The area is a fertile land of valleys between the steep hills, the soils are deep and rich and have been the coffee arabica producing region. In this area the water supply comes from the glaciers in the Central mountain range. The topography and the nature of the soils make the region be very prone to soil erosion, run-off, and high sediment yields. The climate is mild, beautiful landscapes and picturesque scenery makes it a perfect destination for ecotourism.
What are the hopes of the people?
Quindío is referenced as the miracle city. When faced with disaster the people have pulled together and have worked as a team to rebuild the region. This was the case after a catastrophic earthquake in 1999 destroyed close to 60% of the capital.
The agricultural economy has to change after events such as the earthquake and the diminishing support of the National Coffee Federation to farmers due to the decrease in coffee prices. Other crops have made their way into the region, specially fruits.
There have been environmentally minded institutions such as Nespresso that have interest in the whole region and have started efforts to support the local growers. These efforts have originated a shift in the attitude of the people, filling them with new hope.
What is the approximate size of your Place, in square kilometers? (New question, not required)
What is the estimated population (current 2020) in your Place?
Challenges: Describe the current (2020) and the future (2050) challenges that your food system faces.
Quindío has suffered from high unemployment in the last two decades. Unfortunate events such as the earthquake and lower coffee prices have not helped the region recover faster. The crash of the coffee price has forced farmers to farm more profitable crops. This comes with some learning costs, which include non-competitive yields, and non-optimal optimization of resources. The suboptimal utilization of resources in farming poses a threat to the ecosystem, as it can have a detrimental effect on the bodies of water, and in turn on the fauna and flora. It should be noted that fauna and flora are the drivers of ecotourism, and that due to the topology of the region farm nutrient run-off and soil erosion are exacerbated increasing the effects of inappropriate farming practices.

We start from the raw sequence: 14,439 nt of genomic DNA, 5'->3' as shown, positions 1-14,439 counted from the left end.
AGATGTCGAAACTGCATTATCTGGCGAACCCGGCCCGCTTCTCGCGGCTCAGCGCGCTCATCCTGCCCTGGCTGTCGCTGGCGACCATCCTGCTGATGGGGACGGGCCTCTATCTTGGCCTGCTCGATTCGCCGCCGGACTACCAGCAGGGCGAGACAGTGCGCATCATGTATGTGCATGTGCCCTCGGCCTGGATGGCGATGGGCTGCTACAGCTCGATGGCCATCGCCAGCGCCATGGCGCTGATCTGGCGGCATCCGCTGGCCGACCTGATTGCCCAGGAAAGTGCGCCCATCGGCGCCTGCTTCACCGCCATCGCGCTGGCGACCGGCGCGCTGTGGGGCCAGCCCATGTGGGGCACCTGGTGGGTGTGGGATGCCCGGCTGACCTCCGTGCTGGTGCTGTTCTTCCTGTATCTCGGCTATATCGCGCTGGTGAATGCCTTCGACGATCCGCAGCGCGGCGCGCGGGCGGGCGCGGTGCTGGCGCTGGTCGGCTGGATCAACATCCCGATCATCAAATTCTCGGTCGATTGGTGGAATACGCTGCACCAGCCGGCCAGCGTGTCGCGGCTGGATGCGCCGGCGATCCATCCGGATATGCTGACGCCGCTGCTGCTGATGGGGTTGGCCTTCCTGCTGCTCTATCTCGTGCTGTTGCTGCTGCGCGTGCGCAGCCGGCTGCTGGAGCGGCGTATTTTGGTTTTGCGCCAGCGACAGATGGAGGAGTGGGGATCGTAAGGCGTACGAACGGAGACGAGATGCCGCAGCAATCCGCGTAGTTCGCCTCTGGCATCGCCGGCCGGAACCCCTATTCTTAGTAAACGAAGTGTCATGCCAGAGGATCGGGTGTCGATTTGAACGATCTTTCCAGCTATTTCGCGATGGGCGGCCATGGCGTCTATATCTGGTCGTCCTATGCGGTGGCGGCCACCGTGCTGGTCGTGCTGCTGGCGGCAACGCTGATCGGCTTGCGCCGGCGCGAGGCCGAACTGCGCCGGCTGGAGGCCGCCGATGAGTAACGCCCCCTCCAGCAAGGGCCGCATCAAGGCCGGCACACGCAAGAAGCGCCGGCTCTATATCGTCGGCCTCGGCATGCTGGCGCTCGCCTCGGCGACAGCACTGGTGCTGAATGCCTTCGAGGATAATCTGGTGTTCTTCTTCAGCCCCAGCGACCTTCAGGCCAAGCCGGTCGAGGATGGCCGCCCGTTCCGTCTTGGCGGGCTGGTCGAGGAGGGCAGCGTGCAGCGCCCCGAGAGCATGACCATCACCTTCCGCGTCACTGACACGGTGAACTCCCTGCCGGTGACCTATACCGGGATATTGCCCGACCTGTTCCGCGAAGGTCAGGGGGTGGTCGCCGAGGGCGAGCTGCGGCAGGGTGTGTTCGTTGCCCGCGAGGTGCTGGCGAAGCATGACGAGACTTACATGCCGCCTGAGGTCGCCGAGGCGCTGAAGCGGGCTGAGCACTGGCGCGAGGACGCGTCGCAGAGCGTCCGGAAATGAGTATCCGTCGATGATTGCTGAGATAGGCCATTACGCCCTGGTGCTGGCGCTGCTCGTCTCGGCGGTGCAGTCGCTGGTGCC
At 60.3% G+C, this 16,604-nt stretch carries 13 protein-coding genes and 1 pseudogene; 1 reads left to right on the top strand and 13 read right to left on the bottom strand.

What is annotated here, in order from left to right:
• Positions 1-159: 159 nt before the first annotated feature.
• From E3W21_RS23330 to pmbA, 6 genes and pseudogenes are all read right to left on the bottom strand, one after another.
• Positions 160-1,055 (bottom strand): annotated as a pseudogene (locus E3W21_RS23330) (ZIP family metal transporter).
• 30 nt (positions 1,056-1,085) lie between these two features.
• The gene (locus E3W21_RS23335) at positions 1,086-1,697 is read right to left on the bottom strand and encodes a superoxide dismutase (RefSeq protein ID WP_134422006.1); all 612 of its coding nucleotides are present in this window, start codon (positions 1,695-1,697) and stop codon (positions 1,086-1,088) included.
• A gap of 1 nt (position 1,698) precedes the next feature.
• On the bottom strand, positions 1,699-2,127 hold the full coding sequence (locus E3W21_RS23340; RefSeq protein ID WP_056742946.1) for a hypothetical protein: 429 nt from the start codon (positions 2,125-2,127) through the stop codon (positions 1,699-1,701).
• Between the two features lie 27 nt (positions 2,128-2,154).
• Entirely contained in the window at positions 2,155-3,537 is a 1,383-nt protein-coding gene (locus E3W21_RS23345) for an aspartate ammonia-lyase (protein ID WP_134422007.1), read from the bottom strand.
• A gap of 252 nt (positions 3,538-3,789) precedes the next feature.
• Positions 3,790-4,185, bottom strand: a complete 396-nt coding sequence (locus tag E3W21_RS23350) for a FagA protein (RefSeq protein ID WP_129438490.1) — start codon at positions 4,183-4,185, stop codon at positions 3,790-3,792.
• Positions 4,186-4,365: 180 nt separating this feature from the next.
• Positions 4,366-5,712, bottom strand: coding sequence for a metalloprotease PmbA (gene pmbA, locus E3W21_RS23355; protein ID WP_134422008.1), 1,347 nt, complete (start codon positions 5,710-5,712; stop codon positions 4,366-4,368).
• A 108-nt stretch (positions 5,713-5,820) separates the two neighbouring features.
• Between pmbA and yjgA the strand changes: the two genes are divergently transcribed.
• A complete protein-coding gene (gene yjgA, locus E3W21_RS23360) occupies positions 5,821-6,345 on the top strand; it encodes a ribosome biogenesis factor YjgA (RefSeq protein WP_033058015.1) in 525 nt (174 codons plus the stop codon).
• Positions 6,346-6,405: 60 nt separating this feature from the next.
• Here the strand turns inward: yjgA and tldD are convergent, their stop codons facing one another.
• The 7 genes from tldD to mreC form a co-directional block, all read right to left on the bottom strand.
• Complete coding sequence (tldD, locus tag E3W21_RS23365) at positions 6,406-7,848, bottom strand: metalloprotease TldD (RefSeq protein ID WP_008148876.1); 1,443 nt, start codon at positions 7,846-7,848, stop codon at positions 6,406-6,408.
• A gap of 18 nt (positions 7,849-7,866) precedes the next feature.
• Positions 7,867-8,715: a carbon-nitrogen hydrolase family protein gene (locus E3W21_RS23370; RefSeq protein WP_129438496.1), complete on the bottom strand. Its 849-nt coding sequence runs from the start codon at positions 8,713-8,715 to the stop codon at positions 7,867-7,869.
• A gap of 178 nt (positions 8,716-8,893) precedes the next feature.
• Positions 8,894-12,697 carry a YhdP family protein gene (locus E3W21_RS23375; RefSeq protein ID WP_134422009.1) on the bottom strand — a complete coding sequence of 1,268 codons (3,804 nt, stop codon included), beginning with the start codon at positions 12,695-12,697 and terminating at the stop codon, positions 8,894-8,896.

During the coffee bonanza, farmers were able to access technical support that helped them improve their strategies and make a better use of their land. Some of these resources are not available for them anymore.
Some of the long-term challenges we foresee in the next 30 years are similar to those most places will face: population growth; need for more jobs, the need to protect water sources, climate change, and sustainability, just to name a few.
Address the Challenges: Describe how your Vision will address the challenges described in the previous question.
Our vision revolves around technology in the farms. Farms are our intermediary between nature and us, their practices can have a deep impact in our ecosystems. It is paramount that farmers use the best tools at our disposition to make environmentally sustainable decisions that minimize the impact of their activities in our ecosystems while achieving high productivity.
There are various inputs(resources) that farmers can adjust to optimize their yields: water, fertilizers, plant types, biocides, etc. The adjustments, however, should be based on 1) quantitative measurements, and 2) accurate predictive models. As mentioned earlier these variables can have a profound effect not only on crop yields but also in the surrounding water sources and ecosystems that rely on them. Current practices used by farmers in the region are not based on precise quantitative methods, mainly because the expensive costs associated with making these measurements.
The technology we are developing consists of two parts:
- Inexpensive and fast methods that can be accessible to farmers to quantify in detail all the relevant characteristics of their fields and plants,
- An information technology system that will receive the characteristics measured on the field and plants and provide detailed directions to the farmer on how to adjust their inputs. The system will continuously improve its models based on the information it will gather from the farmer.
Utilizing successfully such a system can help farmers not only save costs by reducing resource utilization, but decrease the environmental impact caused by unutilized resources (fertilizers, biocides, etc…) making their farms more sustainable endeavors.
This technology will help farmers get up to speed when growing new crops outside their expertise, which they will have to resort to, based on market demands as was the case when the coffee price crashed.
Sustainability and optimization will bring competitivity and profitability to the farms, which in turn will boost the economy decreasing unemployment. This can support other industries that rely in the region’s ecosystems to thrive such ecotourism.
In the long term, sustainable farms will have a better chance at preserve resources, maintaining water sources clean and reducing eutrophication risks. With this technology, farmers will be better equipped when facing challenges caused by climate change, as it could help them decide what would be the appropriate crop to grow based on environmental conditions.